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  Tech to Tech

Fuel Problem Leaves Seville Undriveable

Posted 10/11/2006
By Jeff Bach

Documentation helps explain things, allows customer to see how diagnostic conclusion was reached.

Recently I replaced a transmission in a customer's '94 Seville STS with a low-mileage, used unit. There were some pieces of hard parts in the pan on this one that warranted an overhaul. Considering all the facts, we agreed this was the best route. Several days later the car came back with a rough running complaint that the customer swore was never there before we did the transmission work (bet you never had that happen). Well, open-minded as we shop owners are, I agreed that it was most likely coincidental, but said we'd be happy to do an initial diagnostic inspection at no charge to see if we had left something loose or worse yet ... damaged a component during the transmission transplant (doctors do that for free, don't they?)

Well, an hour into the free diagnostic inspection it was determined that the manifold air pressure (MAP) sensor had quit and I couldn't for the life of me see how we could have been responsible, seeing as how this one is buried safely inside the engine under the intake cover (Northstar, you know). The customer agreed and paid for the repair.

A new MAP sensor and all was well for another few days until another rather unsettling call from the same customer was received. This time the car was on the way back to the shop with a start and stall condition that rendered it undriveable. The customer, now understandably upset, was on the verge of a thinking pattern that required some phone finesse to help him understand that we don't have ways to make cars break down at certain intervals after they get serviced. After a lighthearted exchange of words, we were back on the hunt for this new gremlin. This thing starts and stalls nearly exactly like the pass lock system problem I just worked on - except for the fact that it's not equipped with that system. With no codes in the computer, a quick throttle body cleaning verifies that the problem is fuel-related and not an ignition system problem.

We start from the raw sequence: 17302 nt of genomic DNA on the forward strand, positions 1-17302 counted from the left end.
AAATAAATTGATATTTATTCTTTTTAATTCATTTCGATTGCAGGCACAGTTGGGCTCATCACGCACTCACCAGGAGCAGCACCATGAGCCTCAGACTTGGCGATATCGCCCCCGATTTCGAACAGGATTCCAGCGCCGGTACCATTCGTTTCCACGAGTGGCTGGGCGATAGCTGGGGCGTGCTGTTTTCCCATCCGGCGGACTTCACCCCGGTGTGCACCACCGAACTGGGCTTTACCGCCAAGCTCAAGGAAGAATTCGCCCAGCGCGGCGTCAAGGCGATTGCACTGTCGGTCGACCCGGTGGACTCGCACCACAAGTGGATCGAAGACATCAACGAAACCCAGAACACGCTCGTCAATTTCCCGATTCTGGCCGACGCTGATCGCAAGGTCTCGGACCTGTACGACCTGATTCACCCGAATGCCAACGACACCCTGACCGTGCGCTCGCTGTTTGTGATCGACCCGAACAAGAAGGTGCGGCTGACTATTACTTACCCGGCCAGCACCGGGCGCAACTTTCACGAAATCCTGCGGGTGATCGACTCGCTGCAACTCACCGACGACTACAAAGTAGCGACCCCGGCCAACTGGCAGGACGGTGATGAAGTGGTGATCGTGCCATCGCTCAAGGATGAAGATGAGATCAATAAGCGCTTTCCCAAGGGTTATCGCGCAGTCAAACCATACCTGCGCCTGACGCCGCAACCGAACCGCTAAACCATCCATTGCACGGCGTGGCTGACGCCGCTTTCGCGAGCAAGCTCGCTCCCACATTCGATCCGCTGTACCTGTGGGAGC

Figure 2.
Next step was to check for fuel supply, which I did through the easy access fuel pump fuse right under the hood, using my lab scope and current probe (see Figure 1).

The fuel pump continued to run at enough current to sustain fuel flow beyond the two-second point, indicating the presence of crank and reference signals (Figure 2).

Figure 3.
The next shot is of the injector current during the event (Figure 3). The fuel injector fuses, also in the same underhood fuse panel, are easy to access.

The first wide (nearly 40 mS) off the screen pulse you see in Figure 3 is the initial spritz of fuel the powertrain control module (PCM) gives all of the cylinders during cranking. The next quarter of a second the engine gets no fuel. Then the PCM starts firing the injectors individually based on the firing order. About midway down the screen in Figure 3, you can see the pulses tighten up as the engine starts for a moment, then widen back out as it dies. I want to see the actual pulse width when it's dying to see if the PCM is responding to the manifold pressure change by widening the injector pulse. To do this I need to set the scope to trigger at about three-fourths of a second into the event. First, I reset the time per division to 20 mS I, then I set the trigger to +18 divisions (Figure 4).

Figure 4.
The beginning of the waveform in Figure 4 shows the injector pulses getting close together as the engine starts, and then wider as it immediately dies. Notice that the width of the injector pulses never changes.

This system uses a MAP sensor to monitor air flow in the engine, so I went to the MAP sensor parameter and noticed a steady reading of 16. This number should be around 98-102 kpa at key on, engine off, at our elevation. I was a bit amazed that I wasn't getting a code for the map sensor circuit. I began checking the circuit voltages at the harness connector outside the manifold and was surprised to see that the harness had an area under the split loom that was gummy and had the insulation coming off the wires, with many of them bare (Figure 5). It made me think I was looking at a Contour harness for a minute. This explained a lot since this harness does rest atop the transmission and probably was disturbed during the transmission job.

This is also the injector harness and requires pulling the intake to replace. I just happened to have a good used harness to fit this model.

Figure 6.
I was now questioning the validity of the MAP sensor repair we just made and since it's right there under the intake cover, I put the original sensor back in to see how it reads now. The reading was now back to normal and I decided to credit the MAP sensor on this repair and eat some of the labor as a goodwill gesture. This is a good customer and more understanding than I expected.

I went ahead and got another shot of the injector's first pulses after the repair to see the difference in the pulse width (Figure 6).

This documentation went a long way in helping to explain things and allowed the customer to see how we came to our diagnostic conclusion.

Jeff Bach Jeff Bach is the owner of CRT Auto Electronics, an ASA-member shop in Batavia, Ohio. For more information on this topic, contact Bach at (515) 732-3965. His e-mail address is and his Web site is

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